There’s a scene in The Pursuit of Love when Fanny Logan (Emily Beecham), a well-rounded yet reserved young woman, is walking with her uncle by marriage, Davey (John Heffernan), as they discuss her cousin and best friend, the beautiful Linda Radlett (Lily James), who has few interests in life beyond men and the occasional cute animal:
Davey: “Poor Linda. She has an intensely romantic character which is fatal for a woman. And also what makes her so completely irresistible. Fortunately, most women are madly matter-of-fact. Otherwise, the world could hardly carry on.”
Fanny: “What am I, Davey?”
Davey: “You’re you, Fanny. You’ll be alright.”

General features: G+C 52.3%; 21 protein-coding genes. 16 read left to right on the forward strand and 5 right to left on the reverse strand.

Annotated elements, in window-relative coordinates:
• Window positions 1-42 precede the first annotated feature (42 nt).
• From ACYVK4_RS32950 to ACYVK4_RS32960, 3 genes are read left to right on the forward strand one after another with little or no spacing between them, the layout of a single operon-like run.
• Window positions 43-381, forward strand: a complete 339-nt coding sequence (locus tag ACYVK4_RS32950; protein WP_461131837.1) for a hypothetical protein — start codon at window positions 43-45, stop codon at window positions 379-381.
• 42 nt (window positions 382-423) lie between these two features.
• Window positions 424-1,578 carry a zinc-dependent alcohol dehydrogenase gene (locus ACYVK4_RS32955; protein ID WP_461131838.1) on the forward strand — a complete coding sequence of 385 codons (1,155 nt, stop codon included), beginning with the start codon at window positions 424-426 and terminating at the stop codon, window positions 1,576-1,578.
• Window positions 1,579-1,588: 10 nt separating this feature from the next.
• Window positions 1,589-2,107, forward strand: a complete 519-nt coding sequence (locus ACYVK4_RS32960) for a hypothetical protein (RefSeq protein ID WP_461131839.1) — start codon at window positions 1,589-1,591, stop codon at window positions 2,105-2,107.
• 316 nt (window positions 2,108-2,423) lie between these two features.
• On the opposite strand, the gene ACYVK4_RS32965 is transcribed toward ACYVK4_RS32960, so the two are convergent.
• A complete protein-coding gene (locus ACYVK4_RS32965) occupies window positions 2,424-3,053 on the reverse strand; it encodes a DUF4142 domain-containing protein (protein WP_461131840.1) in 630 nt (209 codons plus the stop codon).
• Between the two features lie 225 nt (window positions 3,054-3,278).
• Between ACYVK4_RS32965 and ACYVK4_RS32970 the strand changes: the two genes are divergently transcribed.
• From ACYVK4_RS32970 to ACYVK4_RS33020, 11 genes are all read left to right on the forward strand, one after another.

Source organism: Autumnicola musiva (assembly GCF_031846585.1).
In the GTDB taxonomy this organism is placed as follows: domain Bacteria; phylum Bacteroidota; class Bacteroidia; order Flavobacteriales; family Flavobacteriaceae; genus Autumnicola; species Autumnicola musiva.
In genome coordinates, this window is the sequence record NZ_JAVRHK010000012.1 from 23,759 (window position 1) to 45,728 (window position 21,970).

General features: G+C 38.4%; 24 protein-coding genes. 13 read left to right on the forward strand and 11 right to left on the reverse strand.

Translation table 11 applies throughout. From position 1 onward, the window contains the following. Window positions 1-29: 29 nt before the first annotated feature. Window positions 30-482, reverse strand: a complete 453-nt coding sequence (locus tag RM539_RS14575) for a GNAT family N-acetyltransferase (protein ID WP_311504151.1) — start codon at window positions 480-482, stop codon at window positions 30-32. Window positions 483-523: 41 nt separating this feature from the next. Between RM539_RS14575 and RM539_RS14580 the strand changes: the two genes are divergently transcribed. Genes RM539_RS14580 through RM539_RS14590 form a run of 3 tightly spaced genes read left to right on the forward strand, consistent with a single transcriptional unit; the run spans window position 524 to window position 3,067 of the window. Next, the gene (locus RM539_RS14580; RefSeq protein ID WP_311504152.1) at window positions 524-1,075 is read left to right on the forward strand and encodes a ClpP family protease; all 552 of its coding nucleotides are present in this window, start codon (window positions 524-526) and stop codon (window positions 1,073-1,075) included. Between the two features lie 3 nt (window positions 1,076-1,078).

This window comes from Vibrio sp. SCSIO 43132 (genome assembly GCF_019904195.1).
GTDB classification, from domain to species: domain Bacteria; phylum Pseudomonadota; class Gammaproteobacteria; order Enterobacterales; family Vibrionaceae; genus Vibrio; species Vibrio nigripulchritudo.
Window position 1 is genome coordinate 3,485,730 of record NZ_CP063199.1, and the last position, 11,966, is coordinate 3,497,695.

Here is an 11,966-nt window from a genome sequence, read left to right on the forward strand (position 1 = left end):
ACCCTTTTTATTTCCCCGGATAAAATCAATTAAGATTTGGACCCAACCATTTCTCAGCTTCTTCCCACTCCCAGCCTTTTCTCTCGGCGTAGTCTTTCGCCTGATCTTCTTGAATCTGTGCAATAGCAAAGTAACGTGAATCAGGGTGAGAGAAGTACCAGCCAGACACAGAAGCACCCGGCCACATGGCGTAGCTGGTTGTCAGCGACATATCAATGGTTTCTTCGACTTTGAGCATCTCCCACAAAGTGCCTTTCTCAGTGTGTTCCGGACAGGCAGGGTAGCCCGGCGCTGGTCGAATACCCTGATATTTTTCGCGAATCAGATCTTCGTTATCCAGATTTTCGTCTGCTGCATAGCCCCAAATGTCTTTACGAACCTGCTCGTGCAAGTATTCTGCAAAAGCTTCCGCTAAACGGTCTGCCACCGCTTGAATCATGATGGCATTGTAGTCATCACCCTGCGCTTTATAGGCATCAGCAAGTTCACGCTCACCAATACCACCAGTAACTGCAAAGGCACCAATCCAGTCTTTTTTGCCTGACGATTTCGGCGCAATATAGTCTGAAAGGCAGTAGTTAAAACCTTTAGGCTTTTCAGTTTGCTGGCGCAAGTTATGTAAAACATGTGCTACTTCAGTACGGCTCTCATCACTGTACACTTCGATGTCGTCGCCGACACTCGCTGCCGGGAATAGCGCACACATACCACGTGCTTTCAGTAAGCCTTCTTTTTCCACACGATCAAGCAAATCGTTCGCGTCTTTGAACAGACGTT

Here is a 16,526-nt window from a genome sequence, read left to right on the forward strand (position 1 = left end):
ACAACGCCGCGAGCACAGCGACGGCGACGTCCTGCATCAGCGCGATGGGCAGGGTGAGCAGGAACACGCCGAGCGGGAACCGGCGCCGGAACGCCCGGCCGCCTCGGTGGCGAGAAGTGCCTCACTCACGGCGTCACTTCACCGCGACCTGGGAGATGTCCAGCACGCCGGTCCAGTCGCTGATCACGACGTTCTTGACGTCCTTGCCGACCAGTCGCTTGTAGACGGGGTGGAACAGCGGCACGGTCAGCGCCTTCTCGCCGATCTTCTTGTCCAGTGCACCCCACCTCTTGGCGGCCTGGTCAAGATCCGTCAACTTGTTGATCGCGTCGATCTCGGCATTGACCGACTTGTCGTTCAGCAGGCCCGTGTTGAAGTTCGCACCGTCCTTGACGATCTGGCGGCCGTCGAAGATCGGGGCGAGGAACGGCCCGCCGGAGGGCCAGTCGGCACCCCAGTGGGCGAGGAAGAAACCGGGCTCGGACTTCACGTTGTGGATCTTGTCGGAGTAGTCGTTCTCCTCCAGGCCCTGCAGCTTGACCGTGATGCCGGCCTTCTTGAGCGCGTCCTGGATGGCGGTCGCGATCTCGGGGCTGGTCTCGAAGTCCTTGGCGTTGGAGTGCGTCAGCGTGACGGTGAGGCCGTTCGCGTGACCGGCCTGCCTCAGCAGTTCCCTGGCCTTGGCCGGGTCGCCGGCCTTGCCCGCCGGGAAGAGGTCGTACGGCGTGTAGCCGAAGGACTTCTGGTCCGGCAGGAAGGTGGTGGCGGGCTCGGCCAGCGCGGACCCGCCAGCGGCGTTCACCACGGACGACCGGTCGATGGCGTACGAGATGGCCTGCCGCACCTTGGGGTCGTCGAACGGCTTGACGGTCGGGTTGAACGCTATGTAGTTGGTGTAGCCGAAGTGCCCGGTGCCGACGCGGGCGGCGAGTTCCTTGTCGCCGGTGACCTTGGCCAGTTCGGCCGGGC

Like a small moon unable to resist the gravitational pull of an adjacent planet, Fanny’s existence has orbited around Linda and her pouting theatrics since childhood. Despite Fanny’s intelligence and wit, Linda, with her charm and looks, wins over nearly everyone she comes across. Love is her raison d’être and every single one of her life choices follows suit. Set between the interwar period in (mostly) England, the three-part limited series marks the directorial debut of actor Emily Mortimer, who also took it upon herself to adapt it from Nancy Mitford’s 1945 novel of the same name. Narrated by Fanny, she proceeds to inform viewers how she grew up spending her holidays at Alconleigh, the Radlett family’s manor. Though ruled over with an iron-fist by the brutish pater familias, Matthew (Dominic West), the home is filled with cheerful gatherings of tea in front of the fireplace—proudly hung above the mantel is the entrenching tool that Matthew used to kill a number of enemy combatants during World War I, dried blood and hair strands still clinging to the business end—and cozy cupboards that also operate as laughter-filled clubhouses.